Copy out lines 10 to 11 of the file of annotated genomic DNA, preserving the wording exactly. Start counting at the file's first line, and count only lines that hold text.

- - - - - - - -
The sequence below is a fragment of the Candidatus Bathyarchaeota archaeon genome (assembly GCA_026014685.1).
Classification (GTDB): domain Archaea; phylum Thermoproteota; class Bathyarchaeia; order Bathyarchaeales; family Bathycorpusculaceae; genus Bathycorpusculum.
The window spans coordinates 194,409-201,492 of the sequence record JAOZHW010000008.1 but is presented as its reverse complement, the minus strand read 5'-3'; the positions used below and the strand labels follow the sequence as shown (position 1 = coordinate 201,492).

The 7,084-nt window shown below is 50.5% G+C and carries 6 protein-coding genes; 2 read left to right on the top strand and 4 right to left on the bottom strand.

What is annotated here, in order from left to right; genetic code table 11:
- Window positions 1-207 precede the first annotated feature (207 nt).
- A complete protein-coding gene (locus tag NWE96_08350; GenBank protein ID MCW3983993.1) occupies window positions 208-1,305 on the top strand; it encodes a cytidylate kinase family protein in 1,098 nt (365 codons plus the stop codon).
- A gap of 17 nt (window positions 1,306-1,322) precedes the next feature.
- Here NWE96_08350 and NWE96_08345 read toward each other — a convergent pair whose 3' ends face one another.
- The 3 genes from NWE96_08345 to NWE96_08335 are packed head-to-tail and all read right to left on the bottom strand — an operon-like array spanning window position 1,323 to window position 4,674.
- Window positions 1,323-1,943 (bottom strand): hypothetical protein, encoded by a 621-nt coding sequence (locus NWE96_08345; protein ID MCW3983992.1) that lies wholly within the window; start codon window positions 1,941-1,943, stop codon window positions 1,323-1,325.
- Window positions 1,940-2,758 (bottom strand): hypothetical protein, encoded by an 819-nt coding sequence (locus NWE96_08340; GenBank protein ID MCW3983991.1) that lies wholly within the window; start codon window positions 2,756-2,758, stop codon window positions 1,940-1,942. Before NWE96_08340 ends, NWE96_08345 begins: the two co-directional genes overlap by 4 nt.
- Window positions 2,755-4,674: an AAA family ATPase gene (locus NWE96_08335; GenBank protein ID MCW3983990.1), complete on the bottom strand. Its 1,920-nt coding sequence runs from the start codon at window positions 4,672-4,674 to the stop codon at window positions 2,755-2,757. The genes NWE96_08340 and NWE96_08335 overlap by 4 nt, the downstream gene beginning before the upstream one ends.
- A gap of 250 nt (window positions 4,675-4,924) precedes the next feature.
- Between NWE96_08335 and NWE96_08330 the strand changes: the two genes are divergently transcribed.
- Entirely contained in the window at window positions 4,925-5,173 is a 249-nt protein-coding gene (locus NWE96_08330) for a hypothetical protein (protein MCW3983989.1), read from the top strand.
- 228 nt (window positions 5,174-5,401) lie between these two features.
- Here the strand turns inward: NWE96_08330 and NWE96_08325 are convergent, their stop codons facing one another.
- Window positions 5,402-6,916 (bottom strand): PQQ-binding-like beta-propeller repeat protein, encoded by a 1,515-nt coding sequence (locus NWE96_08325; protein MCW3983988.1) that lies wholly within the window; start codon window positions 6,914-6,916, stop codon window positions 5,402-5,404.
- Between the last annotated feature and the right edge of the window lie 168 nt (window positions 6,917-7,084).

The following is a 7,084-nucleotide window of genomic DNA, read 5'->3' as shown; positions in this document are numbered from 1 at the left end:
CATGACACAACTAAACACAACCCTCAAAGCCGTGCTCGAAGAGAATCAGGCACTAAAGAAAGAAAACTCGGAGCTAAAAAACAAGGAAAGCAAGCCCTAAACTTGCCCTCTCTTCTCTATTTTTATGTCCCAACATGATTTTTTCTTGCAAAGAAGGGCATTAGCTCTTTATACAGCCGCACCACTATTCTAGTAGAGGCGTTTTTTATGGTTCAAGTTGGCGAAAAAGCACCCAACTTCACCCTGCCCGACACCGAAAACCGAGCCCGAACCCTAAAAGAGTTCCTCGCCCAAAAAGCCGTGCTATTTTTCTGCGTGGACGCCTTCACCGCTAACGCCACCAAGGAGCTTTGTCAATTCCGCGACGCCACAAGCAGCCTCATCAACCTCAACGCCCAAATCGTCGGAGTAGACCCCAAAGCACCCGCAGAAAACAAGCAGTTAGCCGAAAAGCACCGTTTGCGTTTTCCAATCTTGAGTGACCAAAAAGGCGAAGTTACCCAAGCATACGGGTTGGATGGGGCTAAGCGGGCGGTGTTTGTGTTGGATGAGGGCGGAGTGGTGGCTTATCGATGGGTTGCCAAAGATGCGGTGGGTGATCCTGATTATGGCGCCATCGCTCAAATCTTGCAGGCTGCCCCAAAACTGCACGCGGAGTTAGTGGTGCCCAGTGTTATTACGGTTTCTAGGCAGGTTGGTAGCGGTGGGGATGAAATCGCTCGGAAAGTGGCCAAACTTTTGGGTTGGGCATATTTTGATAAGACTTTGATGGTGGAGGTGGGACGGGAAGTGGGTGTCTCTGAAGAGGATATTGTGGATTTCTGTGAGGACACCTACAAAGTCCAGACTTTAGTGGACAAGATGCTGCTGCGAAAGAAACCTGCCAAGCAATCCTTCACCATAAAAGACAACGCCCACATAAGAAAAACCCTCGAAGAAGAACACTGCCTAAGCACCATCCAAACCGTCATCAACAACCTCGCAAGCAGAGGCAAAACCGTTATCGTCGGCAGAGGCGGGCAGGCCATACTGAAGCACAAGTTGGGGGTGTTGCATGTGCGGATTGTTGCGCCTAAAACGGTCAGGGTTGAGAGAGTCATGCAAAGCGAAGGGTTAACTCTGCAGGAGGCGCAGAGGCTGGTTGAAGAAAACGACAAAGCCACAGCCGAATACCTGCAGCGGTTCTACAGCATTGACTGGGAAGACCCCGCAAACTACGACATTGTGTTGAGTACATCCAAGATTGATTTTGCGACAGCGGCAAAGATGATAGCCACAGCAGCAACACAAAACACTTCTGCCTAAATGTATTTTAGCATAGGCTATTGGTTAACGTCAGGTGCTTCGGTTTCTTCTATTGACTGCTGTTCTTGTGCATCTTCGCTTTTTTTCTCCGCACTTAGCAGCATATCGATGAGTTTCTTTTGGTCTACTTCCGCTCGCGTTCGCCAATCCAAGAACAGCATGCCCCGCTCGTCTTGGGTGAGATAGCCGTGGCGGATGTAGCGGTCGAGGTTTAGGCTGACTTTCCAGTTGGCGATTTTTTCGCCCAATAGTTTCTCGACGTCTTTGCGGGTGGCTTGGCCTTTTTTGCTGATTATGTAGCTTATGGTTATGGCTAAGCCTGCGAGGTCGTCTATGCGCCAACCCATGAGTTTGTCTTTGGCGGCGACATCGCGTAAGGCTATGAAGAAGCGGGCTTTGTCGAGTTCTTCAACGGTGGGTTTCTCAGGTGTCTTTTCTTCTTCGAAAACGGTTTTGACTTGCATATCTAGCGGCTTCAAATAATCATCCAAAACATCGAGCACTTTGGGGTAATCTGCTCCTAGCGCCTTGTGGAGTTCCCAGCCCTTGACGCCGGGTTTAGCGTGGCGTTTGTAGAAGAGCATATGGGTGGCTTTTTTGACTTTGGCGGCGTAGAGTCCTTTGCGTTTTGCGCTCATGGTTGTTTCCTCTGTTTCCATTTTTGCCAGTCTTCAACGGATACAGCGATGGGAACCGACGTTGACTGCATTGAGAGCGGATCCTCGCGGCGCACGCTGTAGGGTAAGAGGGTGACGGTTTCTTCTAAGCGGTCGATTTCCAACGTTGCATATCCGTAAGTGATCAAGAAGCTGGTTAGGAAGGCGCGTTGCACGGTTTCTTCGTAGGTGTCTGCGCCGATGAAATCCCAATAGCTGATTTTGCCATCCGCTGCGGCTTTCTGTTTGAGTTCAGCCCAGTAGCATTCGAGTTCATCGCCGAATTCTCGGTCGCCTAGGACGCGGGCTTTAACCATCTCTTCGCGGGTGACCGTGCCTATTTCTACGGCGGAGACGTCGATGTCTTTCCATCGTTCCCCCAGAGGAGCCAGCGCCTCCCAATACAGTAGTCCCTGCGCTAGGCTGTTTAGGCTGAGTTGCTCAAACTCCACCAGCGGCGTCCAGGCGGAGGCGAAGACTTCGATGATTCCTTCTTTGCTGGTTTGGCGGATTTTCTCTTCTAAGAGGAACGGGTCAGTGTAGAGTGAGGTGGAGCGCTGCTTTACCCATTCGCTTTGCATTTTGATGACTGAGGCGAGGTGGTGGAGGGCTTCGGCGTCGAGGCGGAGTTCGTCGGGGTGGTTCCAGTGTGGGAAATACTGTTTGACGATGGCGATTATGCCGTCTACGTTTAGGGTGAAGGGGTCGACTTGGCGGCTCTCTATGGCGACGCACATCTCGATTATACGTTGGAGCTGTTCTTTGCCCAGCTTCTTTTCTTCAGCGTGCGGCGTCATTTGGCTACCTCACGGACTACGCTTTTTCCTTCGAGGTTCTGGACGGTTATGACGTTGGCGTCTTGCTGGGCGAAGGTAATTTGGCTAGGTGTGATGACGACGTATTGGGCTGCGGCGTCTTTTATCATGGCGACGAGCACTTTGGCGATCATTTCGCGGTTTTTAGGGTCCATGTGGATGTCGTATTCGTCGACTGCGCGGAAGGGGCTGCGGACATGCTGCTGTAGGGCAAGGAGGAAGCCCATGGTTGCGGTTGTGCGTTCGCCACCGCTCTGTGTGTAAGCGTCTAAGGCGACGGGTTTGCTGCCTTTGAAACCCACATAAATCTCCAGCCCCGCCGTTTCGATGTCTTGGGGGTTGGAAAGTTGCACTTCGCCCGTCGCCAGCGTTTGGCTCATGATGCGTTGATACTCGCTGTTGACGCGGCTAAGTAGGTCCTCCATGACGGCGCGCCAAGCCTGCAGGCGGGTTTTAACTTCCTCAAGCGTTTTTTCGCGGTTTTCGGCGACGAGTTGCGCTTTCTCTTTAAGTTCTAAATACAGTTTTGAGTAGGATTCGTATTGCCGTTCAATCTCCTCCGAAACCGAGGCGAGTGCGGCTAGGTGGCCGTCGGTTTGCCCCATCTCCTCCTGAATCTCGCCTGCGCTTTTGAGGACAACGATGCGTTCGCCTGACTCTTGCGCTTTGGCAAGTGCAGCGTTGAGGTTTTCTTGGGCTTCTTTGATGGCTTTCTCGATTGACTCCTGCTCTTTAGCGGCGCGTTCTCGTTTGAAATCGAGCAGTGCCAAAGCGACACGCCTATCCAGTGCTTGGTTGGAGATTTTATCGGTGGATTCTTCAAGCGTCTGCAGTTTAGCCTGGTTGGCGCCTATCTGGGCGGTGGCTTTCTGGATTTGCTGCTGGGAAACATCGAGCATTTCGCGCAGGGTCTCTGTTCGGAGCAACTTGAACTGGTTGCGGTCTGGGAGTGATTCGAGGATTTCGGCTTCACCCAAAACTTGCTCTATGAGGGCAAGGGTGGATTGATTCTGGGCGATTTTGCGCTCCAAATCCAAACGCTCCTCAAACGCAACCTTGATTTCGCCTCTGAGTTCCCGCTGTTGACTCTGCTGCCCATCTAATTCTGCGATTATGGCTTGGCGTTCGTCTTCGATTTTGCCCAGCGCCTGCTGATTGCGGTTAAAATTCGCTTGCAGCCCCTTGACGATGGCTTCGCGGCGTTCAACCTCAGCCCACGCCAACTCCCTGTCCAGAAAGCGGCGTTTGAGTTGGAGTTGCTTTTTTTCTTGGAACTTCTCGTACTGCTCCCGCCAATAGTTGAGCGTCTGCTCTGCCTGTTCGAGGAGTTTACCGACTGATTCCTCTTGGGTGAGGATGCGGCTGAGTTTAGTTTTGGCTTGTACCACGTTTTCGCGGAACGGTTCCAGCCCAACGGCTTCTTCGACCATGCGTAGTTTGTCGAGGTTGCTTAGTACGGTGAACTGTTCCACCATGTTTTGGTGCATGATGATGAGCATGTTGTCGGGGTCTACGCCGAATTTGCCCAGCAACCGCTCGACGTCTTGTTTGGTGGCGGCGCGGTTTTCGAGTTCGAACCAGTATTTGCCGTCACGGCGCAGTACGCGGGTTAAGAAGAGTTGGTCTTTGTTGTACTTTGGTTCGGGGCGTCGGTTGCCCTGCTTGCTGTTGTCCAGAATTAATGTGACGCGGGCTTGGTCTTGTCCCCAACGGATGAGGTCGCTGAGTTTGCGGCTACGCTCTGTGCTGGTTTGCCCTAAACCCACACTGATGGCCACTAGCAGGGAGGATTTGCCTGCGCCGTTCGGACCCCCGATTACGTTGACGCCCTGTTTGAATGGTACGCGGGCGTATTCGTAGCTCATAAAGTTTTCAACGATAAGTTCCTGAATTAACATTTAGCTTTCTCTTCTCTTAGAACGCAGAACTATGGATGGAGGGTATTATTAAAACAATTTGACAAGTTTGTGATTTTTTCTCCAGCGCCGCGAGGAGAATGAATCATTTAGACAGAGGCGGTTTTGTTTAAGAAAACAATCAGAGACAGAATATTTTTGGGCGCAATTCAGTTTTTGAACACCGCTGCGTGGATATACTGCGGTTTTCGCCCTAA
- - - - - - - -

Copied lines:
- The 3 genes from NWE96_08345 to NWE96_08335 are packed head-to-tail and all read right to left on the bottom strand — an operon-like array spanning window position 1,323 to window position 4,674.
- Window positions 1,323-1,943 (bottom strand): hypothetical protein, encoded by a 621-nt coding sequence (locus NWE96_08345; protein ID MCW3983992.1) that lies wholly within the window; start codon window positions 1,941-1,943, stop codon window positions 1,323-1,325.